Lake Clark, Alaska (from the air)
Updated: Jun 2, 2022
All the planning that had gone into spending time with the brown bears in Lake Clark Alaska was about to happen. I didn't even need to set the 5am alarm. I was up, dressed, packed and ready to go. Then the phone call came - the car to take us to Kenai airport for our charter flight had broken down.
After a brief tense moment looking at each other, we opened the Uber app and started looking for drivers in the area; 30 minutes later we were on our way to Anchorage airport to hopefully get a ticket on the next flight to Kenai airport. This luckily didn't prove too difficult and we managed to get the last two seats on the early morning flight.
About to board our plane from Anchorage to Kenai airport. The line up at that time of the morning was overwhelming.
It has turned slightly cold from the rain and upon boarding the female pilot advised it might be a rather bumpy trip with the weather.
After a quick exchange from the main airport at Kenai, we were in our small charter plane bound for Lake Clark. Peter became co-pilot and on this occasion I was more than happy to sit in the back and take some photos of the stunning, evolving landscapes around us.
The views just before and after takeoff. The early morning rain had certainly chilled the air.
I was mesmerised by the colours that were unfolding around us.
Lake Clark National Park and Preserve is located on the Alaska Peninsula north of Katmai National Park, 65 air miles northwest of Homer, and about 120 air miles southwest of Anchorage.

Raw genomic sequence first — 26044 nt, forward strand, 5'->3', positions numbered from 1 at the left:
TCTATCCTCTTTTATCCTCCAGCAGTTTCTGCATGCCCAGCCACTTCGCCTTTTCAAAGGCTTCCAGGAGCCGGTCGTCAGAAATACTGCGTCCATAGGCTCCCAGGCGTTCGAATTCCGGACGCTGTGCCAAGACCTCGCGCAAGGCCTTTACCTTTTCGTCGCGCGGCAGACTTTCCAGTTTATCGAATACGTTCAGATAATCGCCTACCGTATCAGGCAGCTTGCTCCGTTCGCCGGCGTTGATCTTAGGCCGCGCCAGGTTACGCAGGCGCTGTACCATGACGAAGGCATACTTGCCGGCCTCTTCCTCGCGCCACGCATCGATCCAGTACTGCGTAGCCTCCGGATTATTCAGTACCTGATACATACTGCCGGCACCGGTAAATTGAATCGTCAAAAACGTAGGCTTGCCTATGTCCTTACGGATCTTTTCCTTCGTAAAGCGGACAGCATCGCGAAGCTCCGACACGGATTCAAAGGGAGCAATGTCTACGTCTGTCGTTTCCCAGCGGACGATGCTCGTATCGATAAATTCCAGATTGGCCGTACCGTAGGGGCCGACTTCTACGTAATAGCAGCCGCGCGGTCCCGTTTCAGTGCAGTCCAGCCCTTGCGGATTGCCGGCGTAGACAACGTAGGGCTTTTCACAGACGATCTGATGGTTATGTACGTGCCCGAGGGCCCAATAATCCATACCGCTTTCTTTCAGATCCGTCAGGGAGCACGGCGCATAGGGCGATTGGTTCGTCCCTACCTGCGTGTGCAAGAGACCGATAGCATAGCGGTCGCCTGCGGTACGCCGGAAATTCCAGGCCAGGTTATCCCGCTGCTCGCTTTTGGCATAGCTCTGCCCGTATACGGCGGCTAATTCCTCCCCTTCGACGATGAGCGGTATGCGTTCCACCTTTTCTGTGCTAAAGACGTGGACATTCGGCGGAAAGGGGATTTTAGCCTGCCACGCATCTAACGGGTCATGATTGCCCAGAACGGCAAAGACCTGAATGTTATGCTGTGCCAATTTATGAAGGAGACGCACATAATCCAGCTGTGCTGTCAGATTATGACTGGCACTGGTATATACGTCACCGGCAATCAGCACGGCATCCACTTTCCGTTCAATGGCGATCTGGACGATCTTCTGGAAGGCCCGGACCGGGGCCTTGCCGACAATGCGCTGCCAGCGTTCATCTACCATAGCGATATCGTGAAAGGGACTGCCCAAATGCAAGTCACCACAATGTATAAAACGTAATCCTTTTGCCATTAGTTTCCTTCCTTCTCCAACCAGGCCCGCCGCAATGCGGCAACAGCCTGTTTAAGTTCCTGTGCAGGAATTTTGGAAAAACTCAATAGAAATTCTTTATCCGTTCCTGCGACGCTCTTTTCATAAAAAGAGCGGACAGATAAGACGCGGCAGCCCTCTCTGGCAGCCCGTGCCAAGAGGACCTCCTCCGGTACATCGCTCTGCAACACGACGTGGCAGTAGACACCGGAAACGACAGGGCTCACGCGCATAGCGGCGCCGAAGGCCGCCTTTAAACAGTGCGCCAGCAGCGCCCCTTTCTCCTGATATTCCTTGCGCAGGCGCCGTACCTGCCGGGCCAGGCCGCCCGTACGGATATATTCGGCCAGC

Like many areas in Alaska, Lake Clark is not on the road system; therefore, travel takes place primarily by small plane, which are allowed to land on all suitable lakes, rivers, beaches, gravel bars, and open ground in both the park and preserve.
Lake Clark is a backcountry park. There are no roads, no campgrounds, and only one maintained hiking trail, the Tanalian Trail. Travel from one location to another is by foot, kayak, raft, boat, or small plane.
At Lake Clark, glaciers are the dominant architects at work. A glacier is a complex and dynamic system, continuously changing in response to fluctuations in temperature, precipitation, and other geologic processes. The future of glaciers and glaciation is, of course, unknown, but we do know that it takes only minor increases in precipitation and changes in temperature to cause significant build-up or loss in the snow packs of existing glaciers.
Glacial ice appears blue because the crystal structure and physical characteristics of the water molecules absorb all of the light spectrum except blue. The ice reflects back that portion of the light spectrum which constitutes the blue color.
Like rivers, glaciers move down slope under the influence of gravity and flow along the path of least resistance. Although glaciers in the park are now retreating, their ice movement is still down the mountain.
A perfectly smooth landing on the beach.